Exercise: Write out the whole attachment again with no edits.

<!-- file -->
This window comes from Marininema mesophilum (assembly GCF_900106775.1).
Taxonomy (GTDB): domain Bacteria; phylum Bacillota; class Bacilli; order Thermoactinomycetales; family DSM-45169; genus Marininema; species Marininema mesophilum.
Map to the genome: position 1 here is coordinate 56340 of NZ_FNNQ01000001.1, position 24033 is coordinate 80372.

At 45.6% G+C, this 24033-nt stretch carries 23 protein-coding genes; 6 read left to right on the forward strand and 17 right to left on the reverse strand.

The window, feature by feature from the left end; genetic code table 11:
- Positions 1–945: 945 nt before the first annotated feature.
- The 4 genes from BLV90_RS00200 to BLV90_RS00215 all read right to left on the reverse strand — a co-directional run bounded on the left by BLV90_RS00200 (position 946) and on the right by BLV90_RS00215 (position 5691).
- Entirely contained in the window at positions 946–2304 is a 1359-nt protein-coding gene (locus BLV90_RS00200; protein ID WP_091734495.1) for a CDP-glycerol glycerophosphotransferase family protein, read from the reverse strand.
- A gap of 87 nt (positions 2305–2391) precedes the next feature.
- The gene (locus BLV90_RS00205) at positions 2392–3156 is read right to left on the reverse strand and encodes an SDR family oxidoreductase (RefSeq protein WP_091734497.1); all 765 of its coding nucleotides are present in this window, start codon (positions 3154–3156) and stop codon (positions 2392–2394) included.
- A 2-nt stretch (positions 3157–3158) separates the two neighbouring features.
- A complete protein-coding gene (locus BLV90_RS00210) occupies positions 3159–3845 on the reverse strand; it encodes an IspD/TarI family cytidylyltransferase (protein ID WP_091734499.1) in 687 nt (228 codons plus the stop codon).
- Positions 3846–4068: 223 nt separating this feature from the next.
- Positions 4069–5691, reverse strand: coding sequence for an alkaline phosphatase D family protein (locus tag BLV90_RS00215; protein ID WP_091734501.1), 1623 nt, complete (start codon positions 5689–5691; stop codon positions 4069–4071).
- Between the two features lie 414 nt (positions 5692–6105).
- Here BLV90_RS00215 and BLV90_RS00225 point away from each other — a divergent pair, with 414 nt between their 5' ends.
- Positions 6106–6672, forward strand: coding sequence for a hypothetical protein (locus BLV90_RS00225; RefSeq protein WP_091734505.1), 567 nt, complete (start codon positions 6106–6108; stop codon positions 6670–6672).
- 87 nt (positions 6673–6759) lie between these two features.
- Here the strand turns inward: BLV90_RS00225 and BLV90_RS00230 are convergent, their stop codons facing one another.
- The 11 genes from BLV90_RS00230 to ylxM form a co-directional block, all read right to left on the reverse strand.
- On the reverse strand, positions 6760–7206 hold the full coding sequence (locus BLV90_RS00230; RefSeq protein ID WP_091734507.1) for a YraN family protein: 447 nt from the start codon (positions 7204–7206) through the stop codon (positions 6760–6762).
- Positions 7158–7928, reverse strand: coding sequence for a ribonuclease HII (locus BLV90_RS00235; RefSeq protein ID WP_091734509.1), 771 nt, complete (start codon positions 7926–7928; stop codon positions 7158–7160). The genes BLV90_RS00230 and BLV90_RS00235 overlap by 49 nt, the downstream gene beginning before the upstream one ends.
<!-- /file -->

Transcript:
This window comes from Marininema mesophilum (assembly GCF_900106775.1).
Taxonomy (GTDB): domain Bacteria; phylum Bacillota; class Bacilli; order Thermoactinomycetales; family DSM-45169; genus Marininema; species Marininema mesophilum.
Map to the genome: position 1 here is coordinate 56340 of NZ_FNNQ01000001.1, position 24033 is coordinate 80372.

At 45.6% G+C, this 24033-nt stretch carries 23 protein-coding genes; 6 read left to right on the forward strand and 17 right to left on the reverse strand.

The window, feature by feature from the left end; genetic code table 11:
- Positions 1–945: 945 nt before the first annotated feature.
- The 4 genes from BLV90_RS00200 to BLV90_RS00215 all read right to left on the reverse strand — a co-directional run bounded on the left by BLV90_RS00200 (position 946) and on the right by BLV90_RS00215 (position 5691).
- Entirely contained in the window at positions 946–2304 is a 1359-nt protein-coding gene (locus BLV90_RS00200; protein ID WP_091734495.1) for a CDP-glycerol glycerophosphotransferase family protein, read from the reverse strand.
- A gap of 87 nt (positions 2305–2391) precedes the next feature.
- The gene (locus BLV90_RS00205) at positions 2392–3156 is read right to left on the reverse strand and encodes an SDR family oxidoreductase (RefSeq protein WP_091734497.1); all 765 of its coding nucleotides are present in this window, start codon (positions 3154–3156) and stop codon (positions 2392–2394) included.
- A 2-nt stretch (positions 3157–3158) separates the two neighbouring features.
- A complete protein-coding gene (locus BLV90_RS00210) occupies positions 3159–3845 on the reverse strand; it encodes an IspD/TarI family cytidylyltransferase (protein ID WP_091734499.1) in 687 nt (228 codons plus the stop codon).
- Positions 3846–4068: 223 nt separating this feature from the next.
- Positions 4069–5691, reverse strand: coding sequence for an alkaline phosphatase D family protein (locus tag BLV90_RS00215; protein ID WP_091734501.1), 1623 nt, complete (start codon positions 5689–5691; stop codon positions 4069–4071).
- Between the two features lie 414 nt (positions 5692–6105).
- Here BLV90_RS00215 and BLV90_RS00225 point away from each other — a divergent pair, with 414 nt between their 5' ends.
- Positions 6106–6672, forward strand: coding sequence for a hypothetical protein (locus BLV90_RS00225; RefSeq protein WP_091734505.1), 567 nt, complete (start codon positions 6106–6108; stop codon positions 6670–6672).
- 87 nt (positions 6673–6759) lie between these two features.
- Here the strand turns inward: BLV90_RS00225 and BLV90_RS00230 are convergent, their stop codons facing one another.
- The 11 genes from BLV90_RS00230 to ylxM form a co-directional block, all read right to left on the reverse strand.
- On the reverse strand, positions 6760–7206 hold the full coding sequence (locus BLV90_RS00230; RefSeq protein ID WP_091734507.1) for a YraN family protein: 447 nt from the start codon (positions 7204–7206) through the stop codon (positions 6760–6762).
- Positions 7158–7928, reverse strand: coding sequence for a ribonuclease HII (locus BLV90_RS00235; RefSeq protein ID WP_091734509.1), 771 nt, complete (start codon positions 7926–7928; stop codon positions 7158–7160). The genes BLV90_RS00230 and BLV90_RS00235 overlap by 49 nt, the downstream gene beginning before the upstream one ends.